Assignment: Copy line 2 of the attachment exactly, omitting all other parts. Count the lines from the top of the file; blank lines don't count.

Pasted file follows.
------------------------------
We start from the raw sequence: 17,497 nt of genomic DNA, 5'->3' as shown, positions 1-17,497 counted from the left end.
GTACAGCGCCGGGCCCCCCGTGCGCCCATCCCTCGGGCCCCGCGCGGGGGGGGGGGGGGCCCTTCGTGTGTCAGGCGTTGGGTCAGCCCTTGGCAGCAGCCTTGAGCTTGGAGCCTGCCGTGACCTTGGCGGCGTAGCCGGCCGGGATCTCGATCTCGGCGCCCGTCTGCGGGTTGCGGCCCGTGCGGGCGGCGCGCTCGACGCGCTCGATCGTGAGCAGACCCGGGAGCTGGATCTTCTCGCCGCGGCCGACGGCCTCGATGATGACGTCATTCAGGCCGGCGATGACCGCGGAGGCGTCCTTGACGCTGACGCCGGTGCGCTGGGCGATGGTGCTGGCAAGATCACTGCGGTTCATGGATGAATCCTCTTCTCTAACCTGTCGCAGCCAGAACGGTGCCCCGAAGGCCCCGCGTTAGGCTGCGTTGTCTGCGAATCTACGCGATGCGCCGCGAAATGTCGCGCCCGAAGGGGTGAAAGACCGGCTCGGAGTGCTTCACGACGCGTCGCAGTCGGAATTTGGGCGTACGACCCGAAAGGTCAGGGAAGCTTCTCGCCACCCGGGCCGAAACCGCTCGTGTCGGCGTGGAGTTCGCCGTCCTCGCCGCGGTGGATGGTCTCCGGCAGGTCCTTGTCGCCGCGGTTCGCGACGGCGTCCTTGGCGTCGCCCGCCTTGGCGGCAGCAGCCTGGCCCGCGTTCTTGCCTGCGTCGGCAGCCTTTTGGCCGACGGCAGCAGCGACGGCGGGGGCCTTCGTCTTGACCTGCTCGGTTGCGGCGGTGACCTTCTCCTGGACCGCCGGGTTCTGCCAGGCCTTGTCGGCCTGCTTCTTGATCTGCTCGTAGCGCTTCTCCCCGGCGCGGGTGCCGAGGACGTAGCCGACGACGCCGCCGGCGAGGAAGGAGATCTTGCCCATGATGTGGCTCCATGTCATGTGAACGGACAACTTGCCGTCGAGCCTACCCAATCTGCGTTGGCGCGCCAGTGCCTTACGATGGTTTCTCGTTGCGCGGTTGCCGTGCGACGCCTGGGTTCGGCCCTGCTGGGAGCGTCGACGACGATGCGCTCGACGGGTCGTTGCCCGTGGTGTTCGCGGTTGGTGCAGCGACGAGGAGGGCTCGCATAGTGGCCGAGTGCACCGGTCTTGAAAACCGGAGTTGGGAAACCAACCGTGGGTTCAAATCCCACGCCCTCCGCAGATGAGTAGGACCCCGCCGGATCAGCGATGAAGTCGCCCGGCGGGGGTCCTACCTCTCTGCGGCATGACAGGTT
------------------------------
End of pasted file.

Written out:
GTACAGCGCCGGGCCCCCCGTGCGCCCATCCCTCGGGCCCCGCGCGGGGGGGGGGGGGGCCCTTCGTGTGTCAGGCGTTGGGTCAGCCCTTGGCAGCAGCCTTGAGCTTGGAGCCTGCCGTGACCTTGGCGGCGTAGCCGGCCGGGATCTCGATCTCGGCGCCCGTCTGCGGGTTGCGGCCCGTGCGGGCGGCGCGCTCGACGCGCTCGATCGTGAGCAGACCCGGGAGCTGGATCTTCTCGCCGCGGCCGACGGCCTCGATGATGACGTCATTCAGGCCGGCGATGACCGCGGAGGCGTCCTTGACGCTGACGCCGGTGCGCTGGGCGATGGTGCTGGCAAGATCACTGCGGTTCATGGATGAATCCTCTTCTCTAACCTGTCGCAGCCAGAACGGTGCCCCGAAGGCCCCGCGTTAGGCTGCGTTGTCTGCGAATCTACGCGATGCGCCGCGAAATGTCGCGCCCGAAGGGGTGAAAGACCGGCTCGGAGTGCTTCACGACGCGTCGCAGTCGGAATTTGGGCGTACGACCCGAAAGGTCAGGGAAGCTTCTCGCCACCCGGGCCGAAACCGCTCGTGTCGGCGTGGAGTTCGCCGTCCTCGCCGCGGTGGATGGTCTCCGGCAGGTCCTTGTCGCCGCGGTTCGCGACGGCGTCCTTGGCGTCGCCCGCCTTGGCGGCAGCAGCCTGGCCCGCGTTCTTGCCTGCGTCGGCAGCCTTTTGGCCGACGGCAGCAGCGACGGCGGGGGCCTTCGTCTTGACCTGCTCGGTTGCGGCGGTGACCTTCTCCTGGACCGCCGGGTTCTGCCAGGCCTTGTCGGCCTGCTTCTTGATCTGCTCGTAGCGCTTCTCCCCGGCGCGGGTGCCGAGGACGTAGCCGACGACGCCGCCGGCGAGGAAGGAGATCTTGCCCATGATGTGGCTCCATGTCATGTGAACGGACAACTTGCCGTCGAGCCTACCCAATCTGCGTTGGCGCGCCAGTGCCTTACGATGGTTTCTCGTTGCGCGGTTGCCGTGCGACGCCTGGGTTCGGCCCTGCTGGGAGCGTCGACGACGATGCGCTCGACGGGTCGTTGCCCGTGGTGTTCGCGGTTGGTGCAGCGACGAGGAGGGCTCGCATAGTGGCCGAGTGCACCGGTCTTGAAAACCGGAGTTGGGAAACCAACCGTGGGTTCAAATCCCACGCCCTCCGCAGATGAGTAGGACCCCGCCGGATCAGCGATGAAGTCGCCCGGCGGGGGTCCTACCTCTCTGCGGCATGACAGGTT